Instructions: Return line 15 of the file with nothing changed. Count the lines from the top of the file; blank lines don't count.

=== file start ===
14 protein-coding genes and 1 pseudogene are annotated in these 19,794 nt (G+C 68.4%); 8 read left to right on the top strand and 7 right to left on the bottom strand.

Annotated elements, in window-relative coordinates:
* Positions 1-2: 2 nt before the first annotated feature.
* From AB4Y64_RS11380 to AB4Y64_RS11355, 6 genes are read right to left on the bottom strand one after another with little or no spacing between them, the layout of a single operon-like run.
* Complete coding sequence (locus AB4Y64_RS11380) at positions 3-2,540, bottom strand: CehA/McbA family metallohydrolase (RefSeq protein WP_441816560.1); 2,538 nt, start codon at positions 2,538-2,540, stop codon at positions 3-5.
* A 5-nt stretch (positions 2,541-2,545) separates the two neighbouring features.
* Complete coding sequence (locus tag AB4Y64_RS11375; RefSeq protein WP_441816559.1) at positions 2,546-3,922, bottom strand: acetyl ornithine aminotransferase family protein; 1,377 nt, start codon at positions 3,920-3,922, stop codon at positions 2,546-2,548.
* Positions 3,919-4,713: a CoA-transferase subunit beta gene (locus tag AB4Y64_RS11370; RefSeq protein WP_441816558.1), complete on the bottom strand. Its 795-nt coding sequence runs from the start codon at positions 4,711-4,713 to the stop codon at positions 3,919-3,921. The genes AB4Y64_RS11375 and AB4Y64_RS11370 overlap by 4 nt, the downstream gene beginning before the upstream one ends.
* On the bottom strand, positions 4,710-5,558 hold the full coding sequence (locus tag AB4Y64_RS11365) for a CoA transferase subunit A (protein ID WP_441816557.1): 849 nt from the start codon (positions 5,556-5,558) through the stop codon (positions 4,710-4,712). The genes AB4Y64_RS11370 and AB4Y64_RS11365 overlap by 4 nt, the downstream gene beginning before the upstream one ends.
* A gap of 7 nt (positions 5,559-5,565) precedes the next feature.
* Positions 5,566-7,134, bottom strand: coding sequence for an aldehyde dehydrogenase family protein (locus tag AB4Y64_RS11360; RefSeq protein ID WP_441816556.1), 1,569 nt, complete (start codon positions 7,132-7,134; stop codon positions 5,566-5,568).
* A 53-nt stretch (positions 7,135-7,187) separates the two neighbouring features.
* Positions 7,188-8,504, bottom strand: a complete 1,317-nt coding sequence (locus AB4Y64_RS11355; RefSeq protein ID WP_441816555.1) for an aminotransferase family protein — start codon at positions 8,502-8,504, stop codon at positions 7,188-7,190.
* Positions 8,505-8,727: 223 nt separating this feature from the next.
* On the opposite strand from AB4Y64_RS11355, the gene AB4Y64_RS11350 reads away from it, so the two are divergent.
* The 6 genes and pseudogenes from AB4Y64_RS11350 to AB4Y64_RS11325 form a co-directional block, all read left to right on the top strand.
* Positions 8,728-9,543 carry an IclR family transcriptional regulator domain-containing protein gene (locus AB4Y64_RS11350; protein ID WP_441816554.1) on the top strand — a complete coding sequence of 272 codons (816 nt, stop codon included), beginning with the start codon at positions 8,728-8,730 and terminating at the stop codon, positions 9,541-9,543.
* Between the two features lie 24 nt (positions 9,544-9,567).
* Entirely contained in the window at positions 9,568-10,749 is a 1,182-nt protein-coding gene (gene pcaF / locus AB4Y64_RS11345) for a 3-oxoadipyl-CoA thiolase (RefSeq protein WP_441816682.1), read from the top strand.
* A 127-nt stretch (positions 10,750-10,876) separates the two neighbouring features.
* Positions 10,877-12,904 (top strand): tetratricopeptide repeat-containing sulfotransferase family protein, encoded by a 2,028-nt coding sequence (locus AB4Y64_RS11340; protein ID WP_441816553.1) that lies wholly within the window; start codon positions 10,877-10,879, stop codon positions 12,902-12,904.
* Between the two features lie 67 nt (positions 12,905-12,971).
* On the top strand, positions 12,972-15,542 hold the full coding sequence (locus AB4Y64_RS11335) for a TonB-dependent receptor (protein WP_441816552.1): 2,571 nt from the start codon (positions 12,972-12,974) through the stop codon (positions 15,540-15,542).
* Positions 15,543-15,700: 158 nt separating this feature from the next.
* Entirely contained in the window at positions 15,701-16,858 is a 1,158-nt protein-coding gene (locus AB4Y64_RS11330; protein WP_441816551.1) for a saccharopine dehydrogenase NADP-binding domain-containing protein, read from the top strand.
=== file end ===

* On the opposite strand from AB4Y64_RS11355, the gene AB4Y64_RS11350 reads away from it, so the two are divergent.